Android

Samsung Won't Be Forced To Update Old Smartphones (bbc.com) 145

Samsung will not be forced to update the software on its mobile phones for years after their release, after it won a court case in the Netherlands. From a report: A consumer association had argued that Samsung should update its phones for at least four years after they go on sale. Regular software updates can address security problems but older models do not typically receive all the latest updates. However, the court rejected the association's claims.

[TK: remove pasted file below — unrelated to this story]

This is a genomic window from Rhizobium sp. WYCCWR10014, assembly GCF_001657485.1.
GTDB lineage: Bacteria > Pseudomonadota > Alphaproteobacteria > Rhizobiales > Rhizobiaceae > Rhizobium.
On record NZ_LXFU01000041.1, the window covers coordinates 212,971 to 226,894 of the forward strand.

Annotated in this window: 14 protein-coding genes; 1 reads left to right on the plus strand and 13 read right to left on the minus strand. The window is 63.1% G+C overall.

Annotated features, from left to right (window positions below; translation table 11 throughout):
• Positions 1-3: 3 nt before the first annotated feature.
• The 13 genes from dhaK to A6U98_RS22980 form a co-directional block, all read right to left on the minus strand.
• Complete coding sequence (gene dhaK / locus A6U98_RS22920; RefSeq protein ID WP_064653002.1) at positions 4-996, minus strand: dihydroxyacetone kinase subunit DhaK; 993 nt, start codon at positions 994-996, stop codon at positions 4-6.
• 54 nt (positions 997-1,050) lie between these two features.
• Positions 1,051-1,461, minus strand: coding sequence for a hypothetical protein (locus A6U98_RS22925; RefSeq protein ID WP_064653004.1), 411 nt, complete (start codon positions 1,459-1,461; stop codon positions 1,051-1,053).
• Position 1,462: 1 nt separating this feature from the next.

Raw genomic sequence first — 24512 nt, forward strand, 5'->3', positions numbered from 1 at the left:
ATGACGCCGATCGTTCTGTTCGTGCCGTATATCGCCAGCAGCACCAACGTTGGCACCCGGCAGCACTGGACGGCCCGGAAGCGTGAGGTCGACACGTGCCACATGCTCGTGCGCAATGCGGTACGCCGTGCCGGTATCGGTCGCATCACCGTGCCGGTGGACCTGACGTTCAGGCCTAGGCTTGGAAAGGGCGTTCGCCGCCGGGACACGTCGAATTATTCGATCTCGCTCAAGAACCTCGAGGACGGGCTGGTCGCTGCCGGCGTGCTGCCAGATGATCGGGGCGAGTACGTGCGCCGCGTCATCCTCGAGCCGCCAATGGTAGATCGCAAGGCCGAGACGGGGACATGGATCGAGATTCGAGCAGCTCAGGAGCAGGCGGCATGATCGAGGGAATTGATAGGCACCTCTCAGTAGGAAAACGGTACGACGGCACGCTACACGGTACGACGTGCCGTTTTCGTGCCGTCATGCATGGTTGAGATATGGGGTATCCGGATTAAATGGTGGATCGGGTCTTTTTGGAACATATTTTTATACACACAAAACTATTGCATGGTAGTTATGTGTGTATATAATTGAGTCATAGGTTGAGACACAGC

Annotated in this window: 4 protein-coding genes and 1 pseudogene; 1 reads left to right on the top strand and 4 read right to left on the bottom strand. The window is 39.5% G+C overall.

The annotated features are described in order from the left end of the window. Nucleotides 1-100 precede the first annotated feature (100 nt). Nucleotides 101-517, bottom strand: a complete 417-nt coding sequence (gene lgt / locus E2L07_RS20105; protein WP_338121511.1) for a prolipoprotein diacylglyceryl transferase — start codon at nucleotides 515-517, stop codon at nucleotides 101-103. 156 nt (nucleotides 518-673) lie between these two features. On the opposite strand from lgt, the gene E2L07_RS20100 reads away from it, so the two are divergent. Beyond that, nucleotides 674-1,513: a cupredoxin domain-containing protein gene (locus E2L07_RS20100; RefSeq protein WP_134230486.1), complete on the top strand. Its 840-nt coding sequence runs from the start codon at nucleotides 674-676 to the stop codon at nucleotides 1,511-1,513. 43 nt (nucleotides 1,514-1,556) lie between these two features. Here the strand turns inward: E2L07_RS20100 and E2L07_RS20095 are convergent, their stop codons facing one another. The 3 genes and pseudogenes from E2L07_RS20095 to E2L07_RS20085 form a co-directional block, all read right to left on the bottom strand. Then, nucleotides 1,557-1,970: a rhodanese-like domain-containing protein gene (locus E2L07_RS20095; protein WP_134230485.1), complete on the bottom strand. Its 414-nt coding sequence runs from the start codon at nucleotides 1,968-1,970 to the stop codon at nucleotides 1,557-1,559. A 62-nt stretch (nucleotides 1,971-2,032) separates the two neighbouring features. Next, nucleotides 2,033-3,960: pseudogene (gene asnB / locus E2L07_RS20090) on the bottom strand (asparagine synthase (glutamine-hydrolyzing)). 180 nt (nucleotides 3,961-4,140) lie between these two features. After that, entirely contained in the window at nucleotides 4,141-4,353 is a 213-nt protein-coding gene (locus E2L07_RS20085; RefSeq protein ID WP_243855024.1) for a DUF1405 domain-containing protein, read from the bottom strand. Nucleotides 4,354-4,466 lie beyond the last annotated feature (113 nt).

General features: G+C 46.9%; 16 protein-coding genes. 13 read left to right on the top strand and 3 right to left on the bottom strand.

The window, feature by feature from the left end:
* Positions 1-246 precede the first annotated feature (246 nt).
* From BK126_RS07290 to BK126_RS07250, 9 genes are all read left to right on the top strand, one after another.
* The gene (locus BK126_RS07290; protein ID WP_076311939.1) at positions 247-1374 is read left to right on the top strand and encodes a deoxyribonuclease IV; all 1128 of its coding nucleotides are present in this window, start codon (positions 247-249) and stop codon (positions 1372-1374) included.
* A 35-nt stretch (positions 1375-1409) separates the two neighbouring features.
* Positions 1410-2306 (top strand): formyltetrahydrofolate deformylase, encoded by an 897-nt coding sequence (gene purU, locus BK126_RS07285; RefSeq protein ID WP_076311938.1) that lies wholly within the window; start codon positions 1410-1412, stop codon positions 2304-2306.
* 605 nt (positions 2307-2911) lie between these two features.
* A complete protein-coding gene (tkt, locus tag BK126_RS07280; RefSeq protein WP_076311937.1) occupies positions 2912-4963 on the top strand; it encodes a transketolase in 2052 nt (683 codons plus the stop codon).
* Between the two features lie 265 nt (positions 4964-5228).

Samsung produces some of the world's best-selling mobile phones running Google's Android operating system. Google regularly produces software updates that address newly discovered security flaws, and offers these to phone manufacturers such as Samsung. It is often up to the phone manufacturer to distribute the update to its customers. Consumer group Consumentenbond said Samsung was not distributing updates in a "timely" manner. Samsung said it guaranteed consumers in the Netherlands would get software updates for two years after a handset first went on sale in the country. The court ruled in Samsung's favour and said the claims made by Consumentenbond were "inadmissible" because they related to "future acts."

Security

Valve Patches Security Bug That Existed in Steam Client for the Past Ten Years (bleepingcomputer.com) 77